Declines in outdoor activities and park use during the first year of the COVID-19 pandemic were linked to reductions in mental health measures for teens and young adults from middle school through college, according to two new studies led by North Carolina State University researchers.
The studies build evidence for the mental health benefits of nature’s medicine – and the potential hazards of restricting access, researchers say.
“This is an opportunity for anyone concerned about the health and well-being of future generations to focus on the power of parks when it comes to mental health promotion, and to figure out what we can do to make sure all segments of the population have access to enjoy the health-related benefits that parks can provide,” said Lincoln Larson, an associate professor of parks, recreation and tourism management at NC State.
Larson was the lead author of a study looking at factors linked to emotional distress in college students. Published in the journal Environmental Research, the study involved a survey of 1,280 college students at four large public universities in the United States, including at NC State. Researchers wanted to understand why and how students’ outdoor recreation and park use changed in March through May of 2020, and how that related to their mental health. They asked students to rate their use of parks and other outdoor spaces and their levels of emotional distress before and during the pandemic.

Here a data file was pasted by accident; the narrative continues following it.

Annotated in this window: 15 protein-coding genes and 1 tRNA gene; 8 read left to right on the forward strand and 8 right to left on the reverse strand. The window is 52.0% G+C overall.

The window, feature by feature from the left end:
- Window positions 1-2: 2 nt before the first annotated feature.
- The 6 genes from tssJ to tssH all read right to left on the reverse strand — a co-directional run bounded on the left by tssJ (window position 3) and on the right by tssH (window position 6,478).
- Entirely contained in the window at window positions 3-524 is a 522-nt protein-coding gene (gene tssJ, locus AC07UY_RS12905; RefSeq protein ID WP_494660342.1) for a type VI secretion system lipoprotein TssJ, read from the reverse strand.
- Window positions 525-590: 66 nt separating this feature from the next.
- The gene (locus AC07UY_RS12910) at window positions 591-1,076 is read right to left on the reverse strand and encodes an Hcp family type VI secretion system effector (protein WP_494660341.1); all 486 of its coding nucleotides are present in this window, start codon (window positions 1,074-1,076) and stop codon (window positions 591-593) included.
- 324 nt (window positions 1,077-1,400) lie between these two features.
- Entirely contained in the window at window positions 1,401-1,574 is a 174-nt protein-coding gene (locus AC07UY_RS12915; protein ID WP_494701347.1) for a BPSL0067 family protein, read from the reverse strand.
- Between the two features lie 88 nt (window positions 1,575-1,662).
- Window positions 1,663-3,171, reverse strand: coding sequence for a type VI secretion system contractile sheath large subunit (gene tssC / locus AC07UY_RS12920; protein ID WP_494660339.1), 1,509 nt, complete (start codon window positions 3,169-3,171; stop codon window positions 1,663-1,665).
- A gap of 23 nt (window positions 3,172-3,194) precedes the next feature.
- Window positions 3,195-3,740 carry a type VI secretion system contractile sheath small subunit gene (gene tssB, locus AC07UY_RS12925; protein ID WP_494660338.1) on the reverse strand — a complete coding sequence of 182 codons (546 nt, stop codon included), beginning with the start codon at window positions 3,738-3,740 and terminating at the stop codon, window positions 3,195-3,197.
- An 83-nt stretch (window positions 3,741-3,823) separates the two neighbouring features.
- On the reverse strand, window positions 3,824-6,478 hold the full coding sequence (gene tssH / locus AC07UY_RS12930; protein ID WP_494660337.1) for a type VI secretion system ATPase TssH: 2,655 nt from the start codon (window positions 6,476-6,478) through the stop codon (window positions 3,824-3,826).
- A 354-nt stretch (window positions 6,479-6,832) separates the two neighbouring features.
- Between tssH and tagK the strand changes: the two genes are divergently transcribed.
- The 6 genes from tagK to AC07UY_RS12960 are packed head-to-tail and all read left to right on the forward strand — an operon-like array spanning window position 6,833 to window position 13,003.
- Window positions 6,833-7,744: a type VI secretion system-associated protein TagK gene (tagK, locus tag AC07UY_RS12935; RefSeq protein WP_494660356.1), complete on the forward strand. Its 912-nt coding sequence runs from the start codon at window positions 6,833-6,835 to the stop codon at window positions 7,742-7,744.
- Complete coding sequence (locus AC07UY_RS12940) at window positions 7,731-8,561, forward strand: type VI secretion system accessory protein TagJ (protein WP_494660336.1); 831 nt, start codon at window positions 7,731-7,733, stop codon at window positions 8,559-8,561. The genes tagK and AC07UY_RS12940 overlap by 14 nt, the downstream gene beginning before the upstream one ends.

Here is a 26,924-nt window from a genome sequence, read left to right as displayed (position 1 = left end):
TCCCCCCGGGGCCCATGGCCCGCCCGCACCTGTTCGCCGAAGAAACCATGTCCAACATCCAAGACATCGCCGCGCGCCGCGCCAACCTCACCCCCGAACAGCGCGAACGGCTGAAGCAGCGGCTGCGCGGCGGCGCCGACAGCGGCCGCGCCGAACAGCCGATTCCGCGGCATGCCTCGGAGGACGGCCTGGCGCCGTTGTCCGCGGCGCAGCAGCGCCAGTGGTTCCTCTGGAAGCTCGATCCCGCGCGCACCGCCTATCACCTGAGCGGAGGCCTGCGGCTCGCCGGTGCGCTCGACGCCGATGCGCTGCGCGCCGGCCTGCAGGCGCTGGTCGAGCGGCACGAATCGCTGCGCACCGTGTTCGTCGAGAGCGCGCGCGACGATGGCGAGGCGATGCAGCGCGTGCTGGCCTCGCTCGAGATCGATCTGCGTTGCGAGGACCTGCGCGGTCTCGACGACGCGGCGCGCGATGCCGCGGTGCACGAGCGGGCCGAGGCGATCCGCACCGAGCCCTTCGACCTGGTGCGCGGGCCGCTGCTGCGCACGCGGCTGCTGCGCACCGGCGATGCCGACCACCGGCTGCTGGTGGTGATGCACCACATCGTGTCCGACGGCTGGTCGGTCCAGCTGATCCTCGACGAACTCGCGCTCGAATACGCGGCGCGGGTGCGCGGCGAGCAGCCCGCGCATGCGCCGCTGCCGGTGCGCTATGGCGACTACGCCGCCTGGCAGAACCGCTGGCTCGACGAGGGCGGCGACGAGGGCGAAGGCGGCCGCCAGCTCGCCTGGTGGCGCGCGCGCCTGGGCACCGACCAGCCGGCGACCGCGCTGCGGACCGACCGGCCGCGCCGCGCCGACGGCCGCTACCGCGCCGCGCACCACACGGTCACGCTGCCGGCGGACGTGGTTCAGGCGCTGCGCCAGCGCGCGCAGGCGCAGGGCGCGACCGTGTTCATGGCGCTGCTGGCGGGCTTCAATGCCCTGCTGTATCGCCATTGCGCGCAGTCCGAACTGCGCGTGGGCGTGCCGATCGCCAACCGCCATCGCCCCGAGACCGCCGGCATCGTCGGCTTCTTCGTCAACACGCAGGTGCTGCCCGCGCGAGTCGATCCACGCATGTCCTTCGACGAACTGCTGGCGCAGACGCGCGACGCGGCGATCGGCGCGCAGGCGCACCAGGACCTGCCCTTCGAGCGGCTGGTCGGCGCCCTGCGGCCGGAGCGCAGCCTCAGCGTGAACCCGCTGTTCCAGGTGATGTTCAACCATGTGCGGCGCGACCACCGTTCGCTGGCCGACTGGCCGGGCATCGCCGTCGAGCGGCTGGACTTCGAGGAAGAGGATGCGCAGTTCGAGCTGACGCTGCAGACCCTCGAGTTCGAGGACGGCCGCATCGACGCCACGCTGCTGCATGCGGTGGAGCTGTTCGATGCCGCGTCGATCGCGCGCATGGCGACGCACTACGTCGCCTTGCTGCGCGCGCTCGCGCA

They found 54% of students said they reduced their park use during the pandemic, and about two-thirds reduced outdoor activities. College students who were more worried about COVID-19 were more likely to limit outdoor recreation. Students who identified as Asian or Black were more likely to limit their park use than students of other ethnicities or races.
“It is becoming apparent that historically marginalized populations are having an even harder time enjoying the benefits that come from outdoor recreation during the pandemic,” Larson said.
Emotional distress was “widespread,” researchers reported. Reducing park use was one of the factors linked with higher levels of emotional distress, along with knowing someone who had COVID-19, and other factors. Students who lived in counties with larger areas of national or state parks per capita were likely to report lower levels of emotional distress.
“Reducing park use was one of the stronger predictors of emotional distress; people who stopped using parks suffered worse mental health impacts in the early stages of the pandemic,” Larson said. “Other studies have shown that any contact with nature, whether or not it’s in a park, can be beneficial. For college students, public parks may be particularly important. If parks are available where students live, especially if students are visiting these parks, then they are likely to experience more positive mental health outcomes.”
In a second study published in the journal Sustainability, another team of researchers found that as young people’s outdoor activity participation decreased during the pandemic, their connection to nature decreased as well. “Connection to nature” is a measure of a person’s comfort and enjoyment of time in nature. They also saw that this plays a role in their mental well-being.
Researchers surveyed 624 youth aged 10 to 18 years from across the United States between April and June of 2020. They asked them how often they participated in outdoor activities like bicycling outside, playing sports, or going for walks or runs, and how often they participated in nature-based outdoor activities like hiking, hunting, and fishing. They also asked youth about their connection …….